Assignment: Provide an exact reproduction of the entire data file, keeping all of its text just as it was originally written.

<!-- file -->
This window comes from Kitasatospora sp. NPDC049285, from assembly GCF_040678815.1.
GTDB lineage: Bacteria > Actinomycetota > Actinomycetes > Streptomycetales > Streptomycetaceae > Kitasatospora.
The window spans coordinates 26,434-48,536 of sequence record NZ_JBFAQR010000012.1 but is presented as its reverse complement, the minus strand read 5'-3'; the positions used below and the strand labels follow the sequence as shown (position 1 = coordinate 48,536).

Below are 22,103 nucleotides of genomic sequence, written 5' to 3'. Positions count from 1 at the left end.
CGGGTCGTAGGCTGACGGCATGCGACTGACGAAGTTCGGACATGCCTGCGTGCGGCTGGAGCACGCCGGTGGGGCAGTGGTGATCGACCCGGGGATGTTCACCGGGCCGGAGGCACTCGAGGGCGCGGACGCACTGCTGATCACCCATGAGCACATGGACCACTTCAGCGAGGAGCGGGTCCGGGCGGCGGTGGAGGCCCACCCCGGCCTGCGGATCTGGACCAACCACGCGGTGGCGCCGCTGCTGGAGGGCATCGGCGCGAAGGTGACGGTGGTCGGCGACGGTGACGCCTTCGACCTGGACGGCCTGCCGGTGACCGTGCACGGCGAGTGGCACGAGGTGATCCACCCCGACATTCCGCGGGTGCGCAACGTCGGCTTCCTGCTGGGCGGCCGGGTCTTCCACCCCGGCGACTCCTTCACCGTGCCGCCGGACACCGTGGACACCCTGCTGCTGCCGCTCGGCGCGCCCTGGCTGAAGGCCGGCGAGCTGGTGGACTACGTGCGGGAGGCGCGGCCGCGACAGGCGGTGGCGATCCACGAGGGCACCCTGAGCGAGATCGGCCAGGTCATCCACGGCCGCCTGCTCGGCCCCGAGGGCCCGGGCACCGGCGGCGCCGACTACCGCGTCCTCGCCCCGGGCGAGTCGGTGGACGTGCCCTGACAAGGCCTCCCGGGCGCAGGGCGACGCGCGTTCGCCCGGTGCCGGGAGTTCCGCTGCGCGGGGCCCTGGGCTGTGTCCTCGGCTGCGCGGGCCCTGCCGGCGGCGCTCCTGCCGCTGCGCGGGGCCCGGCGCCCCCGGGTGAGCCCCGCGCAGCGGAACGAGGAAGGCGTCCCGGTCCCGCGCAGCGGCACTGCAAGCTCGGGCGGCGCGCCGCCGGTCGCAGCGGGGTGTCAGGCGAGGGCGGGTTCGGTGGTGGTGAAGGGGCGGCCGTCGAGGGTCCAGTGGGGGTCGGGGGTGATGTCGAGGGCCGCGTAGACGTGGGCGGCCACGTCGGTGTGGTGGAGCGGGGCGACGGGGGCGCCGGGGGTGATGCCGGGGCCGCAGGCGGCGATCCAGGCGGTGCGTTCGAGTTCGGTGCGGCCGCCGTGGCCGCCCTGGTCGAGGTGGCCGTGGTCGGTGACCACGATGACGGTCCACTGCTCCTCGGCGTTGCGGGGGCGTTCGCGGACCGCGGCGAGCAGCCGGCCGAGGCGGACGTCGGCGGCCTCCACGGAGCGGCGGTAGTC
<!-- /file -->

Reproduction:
This window comes from Kitasatospora sp. NPDC049285, from assembly GCF_040678815.1.
GTDB lineage: Bacteria > Actinomycetota > Actinomycetes > Streptomycetales > Streptomycetaceae > Kitasatospora.
The window spans coordinates 26,434-48,536 of sequence record NZ_JBFAQR010000012.1 but is presented as its reverse complement, the minus strand read 5'-3'; the positions used below and the strand labels follow the sequence as shown (position 1 = coordinate 48,536).

Below are 22,103 nucleotides of genomic sequence, written 5' to 3'. Positions count from 1 at the left end.
CGGGTCGTAGGCTGACGGCATGCGACTGACGAAGTTCGGACATGCCTGCGTGCGGCTGGAGCACGCCGGTGGGGCAGTGGTGATCGACCCGGGGATGTTCACCGGGCCGGAGGCACTCGAGGGCGCGGACGCACTGCTGATCACCCATGAGCACATGGACCACTTCAGCGAGGAGCGGGTCCGGGCGGCGGTGGAGGCCCACCCCGGCCTGCGGATCTGGACCAACCACGCGGTGGCGCCGCTGCTGGAGGGCATCGGCGCGAAGGTGACGGTGGTCGGCGACGGTGACGCCTTCGACCTGGACGGCCTGCCGGTGACCGTGCACGGCGAGTGGCACGAGGTGATCCACCCCGACATTCCGCGGGTGCGCAACGTCGGCTTCCTGCTGGGCGGCCGGGTCTTCCACCCCGGCGACTCCTTCACCGTGCCGCCGGACACCGTGGACACCCTGCTGCTGCCGCTCGGCGCGCCCTGGCTGAAGGCCGGCGAGCTGGTGGACTACGTGCGGGAGGCGCGGCCGCGACAGGCGGTGGCGATCCACGAGGGCACCCTGAGCGAGATCGGCCAGGTCATCCACGGCCGCCTGCTCGGCCCCGAGGGCCCGGGCACCGGCGGCGCCGACTACCGCGTCCTCGCCCCGGGCGAGTCGGTGGACGTGCCCTGACAAGGCCTCCCGGGCGCAGGGCGACGCGCGTTCGCCCGGTGCCGGGAGTTCCGCTGCGCGGGGCCCTGGGCTGTGTCCTCGGCTGCGCGGGCCCTGCCGGCGGCGCTCCTGCCGCTGCGCGGGGCCCGGCGCCCCCGGGTGAGCCCCGCGCAGCGGAACGAGGAAGGCGTCCCGGTCCCGCGCAGCGGCACTGCAAGCTCGGGCGGCGCGCCGCCGGTCGCAGCGGGGTGTCAGGCGAGGGCGGGTTCGGTGGTGGTGAAGGGGCGGCCGTCGAGGGTCCAGTGGGGGTCGGGGGTGATGTCGAGGGCCGCGTAGACGTGGGCGGCCACGTCGGTGTGGTGGAGCGGGGCGACGGGGGCGCCGGGGGTGATGCCGGGGCCGCAGGCGGCGATCCAGGCGGTGCGTTCGAGTTCGGTGCGGCCGCCGTGGCCGCCCTGGTCGAGGTGGCCGTGGTCGGTGACCACGATGACGGTCCACTGCTCCTCGGCGTTGCGGGGGCGTTCGCGGACCGCGGCGAGCAGCCGGCCGAGGCGGACGTCGGCGGCCTCCACGGAGCGGCGGTAGTC